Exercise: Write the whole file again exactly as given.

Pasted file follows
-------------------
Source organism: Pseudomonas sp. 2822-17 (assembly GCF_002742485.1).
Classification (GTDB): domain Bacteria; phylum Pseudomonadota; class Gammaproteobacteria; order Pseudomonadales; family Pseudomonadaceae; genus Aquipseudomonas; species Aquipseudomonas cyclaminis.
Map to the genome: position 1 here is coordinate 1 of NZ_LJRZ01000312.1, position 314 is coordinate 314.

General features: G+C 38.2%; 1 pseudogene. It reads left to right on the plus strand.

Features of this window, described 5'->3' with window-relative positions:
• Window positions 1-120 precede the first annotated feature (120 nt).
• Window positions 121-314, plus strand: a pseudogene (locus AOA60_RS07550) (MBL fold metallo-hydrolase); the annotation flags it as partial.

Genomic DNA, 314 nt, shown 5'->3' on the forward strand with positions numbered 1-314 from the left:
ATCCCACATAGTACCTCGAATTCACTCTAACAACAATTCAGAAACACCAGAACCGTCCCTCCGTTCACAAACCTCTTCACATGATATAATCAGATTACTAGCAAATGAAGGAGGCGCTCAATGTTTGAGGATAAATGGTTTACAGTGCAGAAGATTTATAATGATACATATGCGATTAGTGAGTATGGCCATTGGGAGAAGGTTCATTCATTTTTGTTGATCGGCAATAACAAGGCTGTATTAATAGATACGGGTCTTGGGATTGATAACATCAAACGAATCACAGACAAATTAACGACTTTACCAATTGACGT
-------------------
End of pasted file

Source organism: Pseudomonas sp. 2822-17 (assembly GCF_002742485.1).
Classification (GTDB): domain Bacteria; phylum Pseudomonadota; class Gammaproteobacteria; order Pseudomonadales; family Pseudomonadaceae; genus Aquipseudomonas; species Aquipseudomonas cyclaminis.
Map to the genome: position 1 here is coordinate 1 of NZ_LJRZ01000312.1, position 314 is coordinate 314.

General features: G+C 38.2%; 1 pseudogene. It reads left to right on the plus strand.

Features of this window, described 5'->3' with window-relative positions:
• Window positions 1-120 precede the first annotated feature (120 nt).
• Window positions 121-314, plus strand: a pseudogene (locus AOA60_RS07550) (MBL fold metallo-hydrolase); the annotation flags it as partial.

Genomic DNA, 314 nt, shown 5'->3' on the forward strand with positions numbered 1-314 from the left:
ATCCCACATAGTACCTCGAATTCACTCTAACAACAATTCAGAAACACCAGAACCGTCCCTCCGTTCACAAACCTCTTCACATGATATAATCAGATTACTAGCAAATGAAGGAGGCGCTCAATGTTTGAGGATAAATGGTTTACAGTGCAGAAGATTTATAATGATACATATGCGATTAGTGAGTATGGCCATTGGGAGAAGGTTCATTCATTTTTGTTGATCGGCAATAACAAGGCTGTATTAATAGATACGGGTCTTGGGATTGATAACATCAAACGAATCACAGACAAATTAACGACTTTACCAATTGACGT